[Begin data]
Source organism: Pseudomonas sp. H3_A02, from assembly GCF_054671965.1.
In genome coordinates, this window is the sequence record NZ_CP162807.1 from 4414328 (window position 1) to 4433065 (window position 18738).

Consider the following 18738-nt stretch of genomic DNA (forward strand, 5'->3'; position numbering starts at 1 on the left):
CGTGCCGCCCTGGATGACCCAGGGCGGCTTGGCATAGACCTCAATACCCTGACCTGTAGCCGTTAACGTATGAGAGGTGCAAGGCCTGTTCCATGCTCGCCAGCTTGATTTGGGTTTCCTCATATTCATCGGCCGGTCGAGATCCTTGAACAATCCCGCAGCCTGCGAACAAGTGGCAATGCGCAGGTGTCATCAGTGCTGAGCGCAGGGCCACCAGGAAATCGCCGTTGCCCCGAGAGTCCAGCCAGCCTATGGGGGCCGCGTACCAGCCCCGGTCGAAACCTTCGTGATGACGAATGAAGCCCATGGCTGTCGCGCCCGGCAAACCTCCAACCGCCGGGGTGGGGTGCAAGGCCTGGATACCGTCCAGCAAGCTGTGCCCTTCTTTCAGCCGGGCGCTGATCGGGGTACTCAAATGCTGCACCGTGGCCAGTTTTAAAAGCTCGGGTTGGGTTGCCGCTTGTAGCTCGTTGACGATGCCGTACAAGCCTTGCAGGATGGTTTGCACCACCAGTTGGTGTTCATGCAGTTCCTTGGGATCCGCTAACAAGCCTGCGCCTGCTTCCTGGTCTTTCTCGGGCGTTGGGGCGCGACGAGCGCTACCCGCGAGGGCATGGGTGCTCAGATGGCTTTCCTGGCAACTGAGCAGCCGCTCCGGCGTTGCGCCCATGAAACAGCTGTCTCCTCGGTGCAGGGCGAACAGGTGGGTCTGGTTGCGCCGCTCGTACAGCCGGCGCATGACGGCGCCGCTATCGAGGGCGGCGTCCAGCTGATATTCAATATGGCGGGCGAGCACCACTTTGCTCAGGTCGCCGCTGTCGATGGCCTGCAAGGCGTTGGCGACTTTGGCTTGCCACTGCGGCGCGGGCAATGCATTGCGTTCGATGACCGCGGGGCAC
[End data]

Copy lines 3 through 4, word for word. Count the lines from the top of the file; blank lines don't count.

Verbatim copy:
Consider the following 18738-nt stretch of genomic DNA (forward strand, 5'->3'; position numbering starts at 1 on the left):
CGTGCCGCCCTGGATGACCCAGGGCGGCTTGGCATAGACCTCAATACCCTGACCTGTAGCCGTTAACGTATGAGAGGTGCAAGGCCTGTTCCATGCTCGCCAGCTTGATTTGGGTTTCCTCATATTCATCGGCCGGTCGAGATCCTTGAACAATCCCGCAGCCTGCGAACAAGTGGCAATGCGCAGGTGTCATCAGTGCTGAGCGCAGGGCCACCAGGAAATCGCCGTTGCCCCGAGAGTCCAGCCAGCCTATGGGGGCCGCGTACCAGCCCCGGTCGAAACCTTCGTGATGACGAATGAAGCCCATGGCTGTCGCGCCCGGCAAACCTCCAACCGCCGGGGTGGGGTGCAAGGCCTGGATACCGTCCAGCAAGCTGTGCCCTTCTTTCAGCCGGGCGCTGATCGGGGTACTCAAATGCTGCACCGTGGCCAGTTTTAAAAGCTCGGGTTGGGTTGCCGCTTGTAGCTCGTTGACGATGCCGTACAAGCCTTGCAGGATGGTTTGCACCACCAGTTGGTGTTCATGCAGTTCCTTGGGATCCGCTAACAAGCCTGCGCCTGCTTCCTGGTCTTTCTCGGGCGTTGGGGCGCGACGAGCGCTACCCGCGAGGGCATGGGTGCTCAGATGGCTTTCCTGGCAACTGAGCAGCCGCTCCGGCGTTGCGCCCATGAAACAGCTGTCTCCTCGGTGCAGGGCGAACAGGTGGGTCTGGTTGCGCCGCTCGTACAGCCGGCGCATGACGGCGCCGCTATCGAGGGCGGCGTCCAGCTGATATTCAATATGGCGGGCGAGCACCACTTTGCTCAGGTCGCCGCTGTCGATGGCCTGCAAGGCGTTGGCGACTTTGGCTTGCCACTGCGGCGCGGGCAATGCATTGCGTTCGATGACCGCGGGGCAC